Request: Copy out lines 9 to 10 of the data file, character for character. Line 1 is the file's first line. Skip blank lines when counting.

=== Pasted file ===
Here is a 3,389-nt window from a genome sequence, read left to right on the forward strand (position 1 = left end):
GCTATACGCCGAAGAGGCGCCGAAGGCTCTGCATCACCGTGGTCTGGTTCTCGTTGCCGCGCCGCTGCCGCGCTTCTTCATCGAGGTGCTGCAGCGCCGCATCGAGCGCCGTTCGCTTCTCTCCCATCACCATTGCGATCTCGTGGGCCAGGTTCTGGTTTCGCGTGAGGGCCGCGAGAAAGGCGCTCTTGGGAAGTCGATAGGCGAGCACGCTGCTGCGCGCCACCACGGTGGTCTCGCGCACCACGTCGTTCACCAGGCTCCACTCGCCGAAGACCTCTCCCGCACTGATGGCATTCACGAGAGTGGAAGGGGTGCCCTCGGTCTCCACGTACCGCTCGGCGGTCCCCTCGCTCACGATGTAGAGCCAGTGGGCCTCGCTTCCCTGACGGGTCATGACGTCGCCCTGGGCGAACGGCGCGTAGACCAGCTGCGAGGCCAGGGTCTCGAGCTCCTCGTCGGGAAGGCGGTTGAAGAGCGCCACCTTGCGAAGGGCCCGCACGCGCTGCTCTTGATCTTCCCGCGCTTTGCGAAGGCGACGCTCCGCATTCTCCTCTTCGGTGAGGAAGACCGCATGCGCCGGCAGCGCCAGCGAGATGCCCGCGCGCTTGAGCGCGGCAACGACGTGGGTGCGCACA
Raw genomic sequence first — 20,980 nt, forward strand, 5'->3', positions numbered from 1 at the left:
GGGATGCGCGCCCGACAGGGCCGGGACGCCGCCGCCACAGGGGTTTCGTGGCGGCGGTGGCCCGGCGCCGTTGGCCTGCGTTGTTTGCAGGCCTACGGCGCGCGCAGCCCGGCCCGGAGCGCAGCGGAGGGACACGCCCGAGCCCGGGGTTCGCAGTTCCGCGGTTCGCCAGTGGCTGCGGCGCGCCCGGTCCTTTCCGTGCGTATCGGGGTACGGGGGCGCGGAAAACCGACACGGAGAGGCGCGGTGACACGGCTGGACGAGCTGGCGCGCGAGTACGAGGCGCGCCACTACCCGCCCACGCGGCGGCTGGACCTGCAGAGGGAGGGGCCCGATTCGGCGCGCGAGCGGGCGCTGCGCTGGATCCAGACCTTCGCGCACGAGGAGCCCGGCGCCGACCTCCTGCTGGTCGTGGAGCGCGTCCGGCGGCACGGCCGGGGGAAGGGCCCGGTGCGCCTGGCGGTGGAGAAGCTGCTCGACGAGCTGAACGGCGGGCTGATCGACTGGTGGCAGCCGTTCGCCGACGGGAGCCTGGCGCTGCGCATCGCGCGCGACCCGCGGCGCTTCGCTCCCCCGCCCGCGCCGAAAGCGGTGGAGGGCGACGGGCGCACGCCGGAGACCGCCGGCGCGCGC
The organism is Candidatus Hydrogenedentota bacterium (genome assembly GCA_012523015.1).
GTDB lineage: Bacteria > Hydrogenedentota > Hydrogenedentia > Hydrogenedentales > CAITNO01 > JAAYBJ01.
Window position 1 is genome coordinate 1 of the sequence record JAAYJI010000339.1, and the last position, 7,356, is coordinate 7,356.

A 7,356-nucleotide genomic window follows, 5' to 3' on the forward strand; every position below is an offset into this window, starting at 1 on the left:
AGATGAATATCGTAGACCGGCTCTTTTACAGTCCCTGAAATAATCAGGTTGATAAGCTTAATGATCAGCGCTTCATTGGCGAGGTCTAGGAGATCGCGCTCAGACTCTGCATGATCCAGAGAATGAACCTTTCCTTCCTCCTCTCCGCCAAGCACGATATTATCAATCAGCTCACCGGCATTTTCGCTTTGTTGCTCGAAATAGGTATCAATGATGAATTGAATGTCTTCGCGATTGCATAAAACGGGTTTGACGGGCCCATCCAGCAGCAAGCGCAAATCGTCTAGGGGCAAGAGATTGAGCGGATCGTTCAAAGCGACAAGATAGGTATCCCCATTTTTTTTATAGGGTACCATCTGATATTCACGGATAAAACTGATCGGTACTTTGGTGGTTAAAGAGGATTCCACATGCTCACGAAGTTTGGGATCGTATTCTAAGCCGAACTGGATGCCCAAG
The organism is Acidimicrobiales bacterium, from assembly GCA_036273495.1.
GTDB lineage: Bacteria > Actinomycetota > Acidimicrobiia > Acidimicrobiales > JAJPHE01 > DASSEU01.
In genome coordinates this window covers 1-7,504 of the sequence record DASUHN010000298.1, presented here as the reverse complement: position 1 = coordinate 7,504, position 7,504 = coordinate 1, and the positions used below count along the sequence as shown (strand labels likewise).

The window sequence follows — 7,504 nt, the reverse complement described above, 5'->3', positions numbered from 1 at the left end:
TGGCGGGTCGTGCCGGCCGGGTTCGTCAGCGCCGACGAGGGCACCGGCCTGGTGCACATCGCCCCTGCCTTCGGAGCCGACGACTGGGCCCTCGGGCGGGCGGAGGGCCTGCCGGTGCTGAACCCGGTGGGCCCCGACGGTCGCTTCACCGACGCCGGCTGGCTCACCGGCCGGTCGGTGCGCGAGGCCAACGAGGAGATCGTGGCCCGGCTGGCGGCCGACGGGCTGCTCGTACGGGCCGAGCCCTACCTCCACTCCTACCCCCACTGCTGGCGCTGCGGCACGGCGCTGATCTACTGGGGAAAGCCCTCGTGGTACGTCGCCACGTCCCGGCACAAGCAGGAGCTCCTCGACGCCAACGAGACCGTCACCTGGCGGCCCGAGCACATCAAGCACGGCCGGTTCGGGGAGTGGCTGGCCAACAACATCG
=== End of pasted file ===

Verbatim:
AGATGAATATCGTAGACCGGCTCTTTTACAGTCCCTGAAATAATCAGGTTGATAAGCTTAATGATCAGCGCTTCATTGGCGAGGTCTAGGAGATCGCGCTCAGACTCTGCATGATCCAGAGAATGAACCTTTCCTTCCTCCTCTCCGCCAAGCACGATATTATCAATCAGCTCACCGGCATTTTCGCTTTGTTGCTCGAAATAGGTATCAATGATGAATTGAATGTCTTCGCGATTGCATAAAACGGGTTTGACGGGCCCATCCAGCAGCAAGCGCAAATCGTCTAGGGGCAAGAGATTGAGCGGATCGTTCAAAGCGACAAGATAGGTATCCCCATTTTTTTTATAGGGTACCATCTGATATTCACGGATAAAACTGATCGGTACTTTGGTGGTTAAAGAGGATTCCACATGCTCACGAAGTTTGGGATCGTATTCTAAGCCGAACTGGATGCCCAAG
The organism is Acidimicrobiales bacterium, from assembly GCA_036273495.1.